The Red Sox are Coming

Old North Church and Paul Revere

A car honks in Boston. This happens because:

  1. Another car is in the driver’s way
  2. The driver is an ebullient Red Sox fan
  3. The driver is a disgruntled Yankee fan
  4. The driver just likes noise
  5. All of the above

We started the day walking to Harvard. It was not very far, plus we found a nice coffee shop in-between. There, we toured the Yard, Square and art museum. There were lots of other tourists around, many in groups. Except for in-between classes, when the grounds were flooded with students, we tourists ruled.

Hopped the T for a ride downtown. The T is short for M.T.A., which in turn is short for the Metropolitan Transit Authority. Immortalized by the Kingston Trio, their song of woe chronicles the trials and tribulations of Charlie, who because of an ill-timed fare increase is stuck forever beneath the streets of Boston and never returned. Except he did, we bought a rechargeable M.T.A. fare card and found that it is called a Charlie.

Exiting the T, we surfaced next to the Commons and into the throng of Red Sox fans that had gathered to celebrate the team’s World Series victory. Boston, Red Sox parade, Halloween, what could go wrong? Our going in plan was to walk the Freedom Trail, but first we had to detour. Yankees suck! Yankee suck! By the time that we hit Faneuil Hall the crowd began to disperse.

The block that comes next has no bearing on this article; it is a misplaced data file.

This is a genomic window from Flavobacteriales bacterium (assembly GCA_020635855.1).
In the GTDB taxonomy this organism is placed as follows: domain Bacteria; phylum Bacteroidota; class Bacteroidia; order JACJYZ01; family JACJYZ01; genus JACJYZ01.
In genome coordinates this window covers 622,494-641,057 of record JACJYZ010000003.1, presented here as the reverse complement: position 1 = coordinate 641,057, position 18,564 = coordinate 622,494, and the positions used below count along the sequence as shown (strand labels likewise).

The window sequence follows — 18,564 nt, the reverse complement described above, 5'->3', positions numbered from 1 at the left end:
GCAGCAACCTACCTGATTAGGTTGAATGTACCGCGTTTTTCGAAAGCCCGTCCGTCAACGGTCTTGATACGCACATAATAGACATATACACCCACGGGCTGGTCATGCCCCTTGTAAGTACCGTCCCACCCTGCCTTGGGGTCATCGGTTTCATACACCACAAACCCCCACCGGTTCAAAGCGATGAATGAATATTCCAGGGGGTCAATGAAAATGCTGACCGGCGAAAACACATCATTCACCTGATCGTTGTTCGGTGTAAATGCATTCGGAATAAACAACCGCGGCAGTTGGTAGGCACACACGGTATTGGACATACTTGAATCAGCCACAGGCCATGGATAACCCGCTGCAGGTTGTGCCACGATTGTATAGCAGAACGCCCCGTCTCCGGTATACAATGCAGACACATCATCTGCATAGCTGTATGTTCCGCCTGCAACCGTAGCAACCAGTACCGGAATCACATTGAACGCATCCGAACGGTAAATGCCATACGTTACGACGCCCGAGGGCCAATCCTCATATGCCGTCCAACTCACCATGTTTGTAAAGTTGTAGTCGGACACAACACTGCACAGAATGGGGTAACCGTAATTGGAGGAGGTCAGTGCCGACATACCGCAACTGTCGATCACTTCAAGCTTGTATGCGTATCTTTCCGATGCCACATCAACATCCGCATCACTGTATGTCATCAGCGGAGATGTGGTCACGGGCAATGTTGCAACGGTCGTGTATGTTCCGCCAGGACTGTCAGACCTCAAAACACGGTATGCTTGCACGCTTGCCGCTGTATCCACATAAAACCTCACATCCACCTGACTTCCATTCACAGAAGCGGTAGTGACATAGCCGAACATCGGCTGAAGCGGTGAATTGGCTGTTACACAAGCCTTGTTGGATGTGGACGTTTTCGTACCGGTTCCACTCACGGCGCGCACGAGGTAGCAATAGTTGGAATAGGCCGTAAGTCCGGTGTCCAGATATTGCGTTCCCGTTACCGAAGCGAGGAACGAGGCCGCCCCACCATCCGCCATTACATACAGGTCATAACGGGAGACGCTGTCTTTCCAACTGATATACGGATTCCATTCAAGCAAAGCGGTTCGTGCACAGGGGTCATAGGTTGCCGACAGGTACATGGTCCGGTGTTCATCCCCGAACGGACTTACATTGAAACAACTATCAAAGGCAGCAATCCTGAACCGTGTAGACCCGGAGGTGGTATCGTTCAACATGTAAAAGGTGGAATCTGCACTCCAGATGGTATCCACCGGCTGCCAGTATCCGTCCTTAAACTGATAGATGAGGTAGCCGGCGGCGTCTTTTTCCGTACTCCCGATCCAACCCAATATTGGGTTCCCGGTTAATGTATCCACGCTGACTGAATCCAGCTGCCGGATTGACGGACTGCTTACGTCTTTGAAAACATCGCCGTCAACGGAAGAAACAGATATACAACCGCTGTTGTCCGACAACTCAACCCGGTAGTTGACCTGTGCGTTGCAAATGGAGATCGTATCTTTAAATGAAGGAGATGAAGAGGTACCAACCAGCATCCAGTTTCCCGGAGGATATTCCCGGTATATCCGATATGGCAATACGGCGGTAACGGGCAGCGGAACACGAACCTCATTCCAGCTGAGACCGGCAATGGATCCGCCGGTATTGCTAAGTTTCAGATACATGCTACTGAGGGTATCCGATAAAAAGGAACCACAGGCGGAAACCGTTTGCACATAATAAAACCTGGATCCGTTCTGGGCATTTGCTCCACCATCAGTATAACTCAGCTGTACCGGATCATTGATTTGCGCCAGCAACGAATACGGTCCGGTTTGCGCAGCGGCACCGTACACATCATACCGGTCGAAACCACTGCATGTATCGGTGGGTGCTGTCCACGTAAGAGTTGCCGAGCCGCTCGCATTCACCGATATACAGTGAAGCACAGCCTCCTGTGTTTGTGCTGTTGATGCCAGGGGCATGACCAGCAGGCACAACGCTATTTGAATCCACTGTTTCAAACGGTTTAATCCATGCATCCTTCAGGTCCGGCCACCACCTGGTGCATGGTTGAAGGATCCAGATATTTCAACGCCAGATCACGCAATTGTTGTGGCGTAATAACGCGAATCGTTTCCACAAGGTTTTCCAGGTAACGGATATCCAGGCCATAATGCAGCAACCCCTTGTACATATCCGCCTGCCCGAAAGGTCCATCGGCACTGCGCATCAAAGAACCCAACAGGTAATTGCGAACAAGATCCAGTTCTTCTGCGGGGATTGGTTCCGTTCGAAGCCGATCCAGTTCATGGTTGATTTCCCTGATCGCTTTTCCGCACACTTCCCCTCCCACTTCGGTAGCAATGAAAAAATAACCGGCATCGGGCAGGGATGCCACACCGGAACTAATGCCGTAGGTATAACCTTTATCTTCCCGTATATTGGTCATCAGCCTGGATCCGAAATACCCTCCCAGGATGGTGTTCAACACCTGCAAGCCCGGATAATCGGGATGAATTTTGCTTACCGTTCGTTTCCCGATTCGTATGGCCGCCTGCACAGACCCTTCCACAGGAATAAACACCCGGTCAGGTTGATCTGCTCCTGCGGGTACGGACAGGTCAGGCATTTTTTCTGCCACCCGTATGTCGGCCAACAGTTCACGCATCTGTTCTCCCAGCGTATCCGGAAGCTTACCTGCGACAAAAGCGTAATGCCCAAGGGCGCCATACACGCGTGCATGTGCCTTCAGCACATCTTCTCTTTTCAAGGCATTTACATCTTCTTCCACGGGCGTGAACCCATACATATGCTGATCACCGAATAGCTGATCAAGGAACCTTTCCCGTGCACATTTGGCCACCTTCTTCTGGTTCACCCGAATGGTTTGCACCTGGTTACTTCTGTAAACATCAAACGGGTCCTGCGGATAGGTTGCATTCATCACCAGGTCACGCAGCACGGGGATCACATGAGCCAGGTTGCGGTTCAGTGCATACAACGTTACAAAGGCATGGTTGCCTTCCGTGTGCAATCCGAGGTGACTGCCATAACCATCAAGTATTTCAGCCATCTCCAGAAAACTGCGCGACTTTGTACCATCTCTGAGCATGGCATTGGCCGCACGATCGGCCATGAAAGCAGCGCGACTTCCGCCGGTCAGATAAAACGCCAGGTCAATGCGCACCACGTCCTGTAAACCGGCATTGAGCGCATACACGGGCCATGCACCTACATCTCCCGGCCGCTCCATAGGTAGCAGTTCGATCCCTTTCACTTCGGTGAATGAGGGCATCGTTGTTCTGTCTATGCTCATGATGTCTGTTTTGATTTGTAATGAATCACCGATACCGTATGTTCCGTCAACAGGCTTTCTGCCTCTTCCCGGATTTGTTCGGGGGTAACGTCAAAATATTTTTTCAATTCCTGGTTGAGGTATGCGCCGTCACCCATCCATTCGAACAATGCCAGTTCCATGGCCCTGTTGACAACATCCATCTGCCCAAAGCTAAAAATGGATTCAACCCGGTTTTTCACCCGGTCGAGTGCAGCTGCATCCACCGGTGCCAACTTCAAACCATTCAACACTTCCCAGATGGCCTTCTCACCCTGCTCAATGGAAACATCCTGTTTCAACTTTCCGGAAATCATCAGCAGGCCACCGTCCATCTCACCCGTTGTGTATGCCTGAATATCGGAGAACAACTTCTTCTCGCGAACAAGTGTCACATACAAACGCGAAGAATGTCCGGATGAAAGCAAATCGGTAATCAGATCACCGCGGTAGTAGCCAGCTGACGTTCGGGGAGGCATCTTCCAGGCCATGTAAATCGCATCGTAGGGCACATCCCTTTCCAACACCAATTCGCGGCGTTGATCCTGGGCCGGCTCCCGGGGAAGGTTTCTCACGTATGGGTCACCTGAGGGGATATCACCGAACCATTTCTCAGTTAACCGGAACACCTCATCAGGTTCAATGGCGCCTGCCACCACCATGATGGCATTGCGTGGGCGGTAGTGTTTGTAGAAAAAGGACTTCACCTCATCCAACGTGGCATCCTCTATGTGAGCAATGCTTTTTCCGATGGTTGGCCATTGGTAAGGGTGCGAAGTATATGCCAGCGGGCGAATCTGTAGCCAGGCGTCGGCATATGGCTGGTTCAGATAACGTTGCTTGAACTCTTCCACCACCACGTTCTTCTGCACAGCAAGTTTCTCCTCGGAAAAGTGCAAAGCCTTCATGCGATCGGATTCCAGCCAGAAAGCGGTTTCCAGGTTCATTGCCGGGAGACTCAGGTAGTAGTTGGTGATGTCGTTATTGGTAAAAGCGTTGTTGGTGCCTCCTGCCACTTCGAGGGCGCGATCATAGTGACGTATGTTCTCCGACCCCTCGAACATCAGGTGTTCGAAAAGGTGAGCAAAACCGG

Switching from Red Sox to Redcoats, we toured Paul Revere’s house, the Old North Church and Copp’s Hill cemetery. On the Charlestown bridge, we crossed the river. The bridge’s steel grate pedestrian walkway has interspersed steel plates that are marked acrophobia friendly. I’m still uncertain as to whether or not this was a joke, but the signage looked official enough and I wasn’t about to hangout there any longer than I had, as rush hour traffic shook the bridge with an unholy roar. We arrived 15-minutes too late to tour the USS Constitution.

Doubling back over the bridge, we met Dave in the same Old North End that we had been touring all day and that doubles as Boston’s Italian neighborhood. Trick or treaters were coming out and all the shops had baskets of goodies laid out for them. Dave picked a very nice, white tablecloth restaurant for dinner. After, we hit Mike’s Pastries. We had been seeing Mike’s signature string tied white boxes all day and once got lost from the Freedom Trail, led astray by promises of cannoli. We snagged a few and then Ubered home to snarf them.  

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